Flaming Lotus Girls

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Flaming Lotus Girls is a volunteer-based group of artists who make large-scale kinetic fire art. FLG has been described as "women-focused anarchist art collective."[1] The group began in 2000, in San Francisco, California, as a group of six women and two men who wanted to gain the fabrication skills and design experience needed to create large sculptural installations.[2] The group now includes over 100 members. Over half are women; all genders are welcome.

The collective's work has appeared throughout the United States, in Canada, Australia, and the Netherlands.

Art[edit]

Noetica (2017)[edit]

Pulse (2016)[edit]

An anatomically-correct heart that beats fire through its four chambers - emulating the blood flow through the human heart. The outer steel structure mimics the intricate vasculature and predominant veins and arteries. Above the heart chambers, the aortic arch shoots spectacular pulses of fire into the night sky. [3]

Xylophage (2013)[edit]

A giant sculptural fungi featuring sound, light and fire, sprouting from the remains of an enormous tree.[1] Xylophage has appeared at Burning Man in 2013.[4]

Tympani Lambada (2011)[edit]

Tympani Lambada is a sculptural representation of the inner ear.

Soma (2009)[edit]

Soma at the Electric Daisy Carnival, Photo by Michael Prados

Soma is a stainless steel neuron, and illustrates flowing electricity through crowd-controlled LED light patterns that shoot along its dendrites and axon. Soma appeared at Electric Daisy Carnival in 2013.[5]

Mutopia (2008)[edit]

Mutopia methanol shooters, Friday night, Burning Man 2008

Mutopia is a spiraling sculpture of "seedpods," laid out according to the Golden Ratio, a proportion found throughout art and nature.

The Serpent Mother (2006)[edit]

The Serpent Mother

The Serpent Mother is a 168-foot-long (51 m) sculpture of a skeletal serpent coiled around her egg. Serpent Mother has appeared at Electric Daisy Carnival and Coachella in 2012 and Burning Man.[6] In 2018 Serpent Mother was featured at the White Night Festival in Melbourne, Australia.[7]

The Angel of the Apocalypse (2005)[edit]

The Angel of the Apocalypse at Burning Man 2005

This elegant sculpture, originally built of steel, driftwood and fire systems, rises from the earth in the form of an abstracted bird. The Angel's wings burn continuously with ambient flame, and each feather features audience-controlled "poofer" fire effects.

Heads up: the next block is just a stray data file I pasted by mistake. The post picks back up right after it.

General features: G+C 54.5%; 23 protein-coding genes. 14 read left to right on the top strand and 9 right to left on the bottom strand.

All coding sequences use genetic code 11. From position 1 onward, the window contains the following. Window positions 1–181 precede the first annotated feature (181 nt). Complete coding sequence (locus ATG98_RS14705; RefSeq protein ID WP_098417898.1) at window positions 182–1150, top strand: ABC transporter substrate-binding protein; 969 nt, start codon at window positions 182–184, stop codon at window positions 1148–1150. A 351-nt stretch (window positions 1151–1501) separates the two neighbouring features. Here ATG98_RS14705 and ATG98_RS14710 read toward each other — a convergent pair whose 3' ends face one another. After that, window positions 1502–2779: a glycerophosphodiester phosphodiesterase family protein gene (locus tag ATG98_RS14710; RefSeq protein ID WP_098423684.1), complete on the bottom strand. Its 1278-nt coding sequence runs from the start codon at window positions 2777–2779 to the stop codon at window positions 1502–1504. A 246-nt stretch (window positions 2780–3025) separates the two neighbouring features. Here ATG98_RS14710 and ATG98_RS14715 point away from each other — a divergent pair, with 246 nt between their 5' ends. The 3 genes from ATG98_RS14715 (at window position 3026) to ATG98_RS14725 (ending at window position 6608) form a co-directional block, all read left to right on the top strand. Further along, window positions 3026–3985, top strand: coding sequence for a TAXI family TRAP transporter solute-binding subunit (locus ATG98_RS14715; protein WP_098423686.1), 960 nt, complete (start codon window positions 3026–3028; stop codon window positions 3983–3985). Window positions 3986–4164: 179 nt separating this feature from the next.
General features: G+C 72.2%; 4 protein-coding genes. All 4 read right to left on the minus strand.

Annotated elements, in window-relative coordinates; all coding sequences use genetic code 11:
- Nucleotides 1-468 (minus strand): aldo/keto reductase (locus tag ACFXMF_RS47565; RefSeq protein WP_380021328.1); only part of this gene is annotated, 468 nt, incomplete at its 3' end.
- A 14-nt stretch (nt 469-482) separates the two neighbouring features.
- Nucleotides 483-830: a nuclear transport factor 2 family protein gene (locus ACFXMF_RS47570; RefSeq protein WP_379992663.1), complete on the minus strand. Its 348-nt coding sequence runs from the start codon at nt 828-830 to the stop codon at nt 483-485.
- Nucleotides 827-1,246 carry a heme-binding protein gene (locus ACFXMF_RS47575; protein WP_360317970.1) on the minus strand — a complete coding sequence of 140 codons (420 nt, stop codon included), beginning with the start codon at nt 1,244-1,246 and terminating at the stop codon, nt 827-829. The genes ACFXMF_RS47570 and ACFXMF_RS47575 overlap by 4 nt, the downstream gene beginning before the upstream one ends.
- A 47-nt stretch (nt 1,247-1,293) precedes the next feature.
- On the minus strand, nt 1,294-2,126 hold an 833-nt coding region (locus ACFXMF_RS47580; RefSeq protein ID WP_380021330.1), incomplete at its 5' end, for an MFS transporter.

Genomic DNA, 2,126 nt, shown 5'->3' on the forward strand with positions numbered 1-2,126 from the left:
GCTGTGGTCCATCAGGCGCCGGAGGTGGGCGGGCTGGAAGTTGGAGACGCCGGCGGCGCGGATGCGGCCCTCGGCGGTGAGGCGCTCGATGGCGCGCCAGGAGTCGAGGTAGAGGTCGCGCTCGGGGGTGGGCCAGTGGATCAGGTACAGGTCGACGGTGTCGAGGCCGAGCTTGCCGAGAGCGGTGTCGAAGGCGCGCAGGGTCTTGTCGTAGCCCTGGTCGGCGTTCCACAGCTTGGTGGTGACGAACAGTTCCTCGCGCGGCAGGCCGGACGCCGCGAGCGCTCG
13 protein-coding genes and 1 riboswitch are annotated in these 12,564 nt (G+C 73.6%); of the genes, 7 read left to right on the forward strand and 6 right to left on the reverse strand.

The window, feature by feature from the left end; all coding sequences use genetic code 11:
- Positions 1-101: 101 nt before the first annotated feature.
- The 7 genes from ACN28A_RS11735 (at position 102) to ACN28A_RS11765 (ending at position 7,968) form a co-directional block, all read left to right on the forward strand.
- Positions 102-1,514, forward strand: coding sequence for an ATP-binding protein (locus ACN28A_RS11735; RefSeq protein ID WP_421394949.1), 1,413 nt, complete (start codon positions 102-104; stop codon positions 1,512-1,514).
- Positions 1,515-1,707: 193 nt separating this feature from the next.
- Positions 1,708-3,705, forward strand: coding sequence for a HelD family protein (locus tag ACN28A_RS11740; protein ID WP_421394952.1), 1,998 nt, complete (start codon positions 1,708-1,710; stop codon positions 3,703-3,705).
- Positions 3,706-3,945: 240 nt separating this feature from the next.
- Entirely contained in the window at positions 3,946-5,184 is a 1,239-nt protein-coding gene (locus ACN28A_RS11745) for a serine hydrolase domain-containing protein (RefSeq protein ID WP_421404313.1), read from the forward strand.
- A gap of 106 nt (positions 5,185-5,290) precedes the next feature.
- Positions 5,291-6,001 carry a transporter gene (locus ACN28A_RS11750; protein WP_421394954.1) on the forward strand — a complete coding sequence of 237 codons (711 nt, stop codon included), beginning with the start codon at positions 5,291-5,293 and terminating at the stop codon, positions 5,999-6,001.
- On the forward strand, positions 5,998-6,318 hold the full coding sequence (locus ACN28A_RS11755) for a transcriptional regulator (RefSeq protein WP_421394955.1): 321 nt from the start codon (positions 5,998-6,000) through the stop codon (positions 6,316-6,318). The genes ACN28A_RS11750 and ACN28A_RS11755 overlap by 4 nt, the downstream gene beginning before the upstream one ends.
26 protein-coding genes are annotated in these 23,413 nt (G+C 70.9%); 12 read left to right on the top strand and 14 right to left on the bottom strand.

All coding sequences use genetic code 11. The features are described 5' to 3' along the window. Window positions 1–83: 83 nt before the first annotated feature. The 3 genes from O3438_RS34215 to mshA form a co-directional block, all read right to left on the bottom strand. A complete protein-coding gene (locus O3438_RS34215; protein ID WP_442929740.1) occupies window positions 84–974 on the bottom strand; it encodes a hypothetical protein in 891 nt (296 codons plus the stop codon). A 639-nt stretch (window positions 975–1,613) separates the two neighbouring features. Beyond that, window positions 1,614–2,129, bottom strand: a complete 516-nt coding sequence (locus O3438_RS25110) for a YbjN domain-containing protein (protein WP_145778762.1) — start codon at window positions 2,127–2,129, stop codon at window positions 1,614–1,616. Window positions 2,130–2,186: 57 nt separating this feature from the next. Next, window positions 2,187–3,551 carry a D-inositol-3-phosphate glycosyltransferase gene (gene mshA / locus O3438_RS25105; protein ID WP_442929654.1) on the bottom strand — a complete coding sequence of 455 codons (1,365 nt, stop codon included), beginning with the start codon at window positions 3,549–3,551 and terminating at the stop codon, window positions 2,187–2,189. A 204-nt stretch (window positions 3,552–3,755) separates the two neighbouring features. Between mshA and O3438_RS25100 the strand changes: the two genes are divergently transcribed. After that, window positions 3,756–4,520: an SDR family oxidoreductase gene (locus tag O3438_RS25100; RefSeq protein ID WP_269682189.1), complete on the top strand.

Its head, formed from curved steel plate and featuring hand-blown glass eyes, stands 20 feet (6.1 m) tall and functions as a wood burning fireplace. Participants are invited to move around and between the Angel's feathers, and to climb and sit atop its driftwood torso.

During its debut appearance at Burning Man, the driftwood torso was burnt as part of the performance. A new steel one was designed and constructed in the winter of 2009-2010, to bring to Toronto's Winter Festival.

The Seven Sisters (2004)[edit]

Electra, of the Seven Sisters morning after the Burn, Burning Man 2004

A collection of seven sculptures approximately 15 feet (4.6 m) in height, representing the stars of the Pleiades constellation. The Seven Sisters include:

  • Alcyone
  • Celano
  • Maia
  • Taygeta
  • Asterope
  • Merope
  • Electra

A Merope rebuild was completed in March 2012, and features CNC plasma-cut stainless steel sides.

The Hand of God (2003)[edit]

Hand of God: A 12-foot (3.7 m) copper sculpture of a woman's hand that shoots flame from all five fingers.

Mini Mega Jr. (2002)[edit]

Fire Fan (2002)[edit]

Huge plumes of liquid fire controlled by MIDI.

Fire Island (2002)[edit]

Interactive Flaming Flowers, cacti, arbors and more.

Flaming Flower Garden (2001)[edit]

A garden of fire, including copper flowers, a lily pond, and a weeping willow.

Flaming Lotus Sr. (2000)[edit]

A sculptural flame thrower. Created for the 2000 Burning Man Festival.[2]

Film[edit]

The Flaming Lotus Girls were featured in Dust & Illusions,[8] a documentary about the whole history of Burning Man. Pouneh Mortazavi, Rebecca Anders, Rosa Anna DeFilippis, Caroline Miller, Charlie Gadeken and James Stauffer were the Flaming Lotus Girls' members interviewed for the film. The footage features the Serpent Mother.

External links[edit]

References[edit]

  1. ^ a b "Approach of Burning Man sparks an outbreak of art". SFGate. Retrieved 2018-03-09.
  2. ^ a b "Maker Faire: Flaming Lotus Girls Soma | Make:". Make: DIY Projects and Ideas for Makers. 2010-05-11. Retrieved 2018-03-09.
  3. ^ http://flaminglotus.com/art/pulse-description/
  4. ^ "The Flaming Lotus Girls // Xylophage | The Art of Burning". www.sandtoashesmovie.com. Retrieved 2018-03-09.
  5. ^ "A Carnival of Sights - Vegas Seven". Vegas Seven. 2013-06-19. Retrieved 2018-03-09.
  6. ^ "Electric Daisy Carnival Amps Up Its Art". Rolling Stone. Retrieved 2018-03-09.
  7. ^ Francis, Hannah (2017-12-14). "White Night ... White Month? Melbourne could see its all-night art party extended". The Sydney Morning Herald. Retrieved 2018-03-09.
  8. ^ Olivier, Bonin (March 2009). "Dust & Illusions. Documentary on 30 Years of Burning Man history". The 90 minutes long documentary features the Flaming Lotus in a 15 minutes segment.